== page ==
Legendary broadcaster Bruce McAvaney was inducted into the Australian Football Hall of Fame at the AFL’s season launch on Thursday night.
The announcement was made by AFL chairman Richard Goyder in front of invited guests at The Malthouse.
The 69-year-old McAvaney, who was made a life member of the AFL last year, started his journey towards becoming one of the game’s best callers in the early ’80s when he called the SANFL in South Australia.
He made his way to Channel 10 in Melbourne where he used his talent to call horse racing and athletics as well as read the news before he returned to Channel 7 to call Olympics and become the voice of the AFL.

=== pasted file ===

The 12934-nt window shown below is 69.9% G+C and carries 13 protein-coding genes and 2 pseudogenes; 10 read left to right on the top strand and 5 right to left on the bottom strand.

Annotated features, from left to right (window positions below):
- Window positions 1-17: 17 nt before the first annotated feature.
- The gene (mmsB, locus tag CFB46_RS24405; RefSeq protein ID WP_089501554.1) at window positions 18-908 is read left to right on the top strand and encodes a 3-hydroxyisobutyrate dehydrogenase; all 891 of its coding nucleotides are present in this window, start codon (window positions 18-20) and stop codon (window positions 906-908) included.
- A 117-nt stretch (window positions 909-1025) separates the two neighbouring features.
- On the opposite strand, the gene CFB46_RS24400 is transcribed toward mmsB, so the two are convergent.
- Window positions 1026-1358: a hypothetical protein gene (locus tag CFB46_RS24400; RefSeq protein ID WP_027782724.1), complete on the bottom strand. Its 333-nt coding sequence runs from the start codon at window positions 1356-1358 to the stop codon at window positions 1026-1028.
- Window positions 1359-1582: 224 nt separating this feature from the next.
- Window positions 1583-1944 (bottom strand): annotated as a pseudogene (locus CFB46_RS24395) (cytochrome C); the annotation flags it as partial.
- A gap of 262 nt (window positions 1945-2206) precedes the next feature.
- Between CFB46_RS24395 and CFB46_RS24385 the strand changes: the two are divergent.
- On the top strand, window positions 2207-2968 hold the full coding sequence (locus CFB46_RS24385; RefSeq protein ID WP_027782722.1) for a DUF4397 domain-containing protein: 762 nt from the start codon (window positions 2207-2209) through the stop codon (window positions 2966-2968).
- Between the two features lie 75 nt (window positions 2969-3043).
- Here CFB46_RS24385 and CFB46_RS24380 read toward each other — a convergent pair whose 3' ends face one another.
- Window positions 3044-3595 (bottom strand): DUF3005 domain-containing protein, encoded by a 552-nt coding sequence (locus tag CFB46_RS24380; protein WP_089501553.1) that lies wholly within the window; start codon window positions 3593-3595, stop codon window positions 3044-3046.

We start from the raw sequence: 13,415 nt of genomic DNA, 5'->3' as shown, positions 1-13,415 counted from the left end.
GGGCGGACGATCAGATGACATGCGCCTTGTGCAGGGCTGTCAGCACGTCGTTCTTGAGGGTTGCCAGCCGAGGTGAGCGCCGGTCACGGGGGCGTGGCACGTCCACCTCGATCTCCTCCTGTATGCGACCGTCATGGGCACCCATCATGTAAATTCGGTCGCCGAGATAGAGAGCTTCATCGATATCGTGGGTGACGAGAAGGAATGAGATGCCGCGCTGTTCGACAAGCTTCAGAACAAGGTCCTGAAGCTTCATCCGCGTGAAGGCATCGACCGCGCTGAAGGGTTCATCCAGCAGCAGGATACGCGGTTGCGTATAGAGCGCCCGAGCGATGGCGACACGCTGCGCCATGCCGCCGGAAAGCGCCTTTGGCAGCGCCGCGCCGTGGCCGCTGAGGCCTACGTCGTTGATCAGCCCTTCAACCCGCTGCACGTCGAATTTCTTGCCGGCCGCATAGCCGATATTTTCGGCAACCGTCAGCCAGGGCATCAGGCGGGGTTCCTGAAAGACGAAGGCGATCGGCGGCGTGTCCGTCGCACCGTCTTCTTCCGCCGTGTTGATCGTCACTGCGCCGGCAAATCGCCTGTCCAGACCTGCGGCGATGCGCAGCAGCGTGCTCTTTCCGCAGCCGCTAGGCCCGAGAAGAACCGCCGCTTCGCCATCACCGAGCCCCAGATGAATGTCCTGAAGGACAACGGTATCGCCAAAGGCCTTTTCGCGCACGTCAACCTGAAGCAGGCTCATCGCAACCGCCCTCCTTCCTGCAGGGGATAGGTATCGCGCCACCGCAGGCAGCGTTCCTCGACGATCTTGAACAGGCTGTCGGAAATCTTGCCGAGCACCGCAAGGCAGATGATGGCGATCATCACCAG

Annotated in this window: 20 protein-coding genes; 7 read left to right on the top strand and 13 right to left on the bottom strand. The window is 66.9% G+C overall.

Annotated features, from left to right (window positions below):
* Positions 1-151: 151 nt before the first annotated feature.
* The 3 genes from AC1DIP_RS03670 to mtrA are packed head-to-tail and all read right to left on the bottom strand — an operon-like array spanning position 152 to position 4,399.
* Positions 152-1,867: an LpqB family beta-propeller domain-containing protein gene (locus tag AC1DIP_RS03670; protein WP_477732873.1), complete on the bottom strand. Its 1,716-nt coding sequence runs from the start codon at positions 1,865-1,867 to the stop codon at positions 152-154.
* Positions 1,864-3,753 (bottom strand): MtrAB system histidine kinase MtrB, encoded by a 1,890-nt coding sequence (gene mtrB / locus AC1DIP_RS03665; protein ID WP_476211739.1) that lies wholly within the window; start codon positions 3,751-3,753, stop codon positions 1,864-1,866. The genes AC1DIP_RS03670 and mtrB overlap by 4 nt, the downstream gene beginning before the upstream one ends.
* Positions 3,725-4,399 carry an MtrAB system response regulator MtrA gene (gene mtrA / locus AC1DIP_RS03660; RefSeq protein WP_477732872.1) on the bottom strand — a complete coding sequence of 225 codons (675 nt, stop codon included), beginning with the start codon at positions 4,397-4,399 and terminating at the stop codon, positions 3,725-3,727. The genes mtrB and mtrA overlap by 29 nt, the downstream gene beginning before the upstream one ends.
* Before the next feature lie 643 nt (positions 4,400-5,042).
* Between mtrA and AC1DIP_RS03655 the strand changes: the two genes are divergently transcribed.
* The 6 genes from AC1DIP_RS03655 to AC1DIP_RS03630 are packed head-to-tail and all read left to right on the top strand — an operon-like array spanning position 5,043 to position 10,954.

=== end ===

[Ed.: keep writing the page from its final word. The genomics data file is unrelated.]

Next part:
Bruce McAvaney has been inducted to the Australian Football Hall of FameCredit:Getty
Known for his accuracy, attention to detail and ability to capture the big moments in games, McAvaney is universally popular among players, coaches, fans and his media colleagues because of his generous demeanour and accuracy.
He was the voice of Friday night football, his enthusiasm for the game undiminished regardless of the contest. He also became renowned for being able to ability to relay statistics about players and clubs throughout the broadcast. McAvaney also hosted the Brownlow Medal count from 1990.
He had his favourite players to call, normally excitement machines such as Lance Franklin, Cyril Rioli, Wayne Carey, Matthew Richardson and Patrick Dangerfield. He stepped away from calling at the start of 2021 as he wound back his responsibilities.
McAvaney becomes the 11th person to enter the Australian Football Hall of Fame in the media category.
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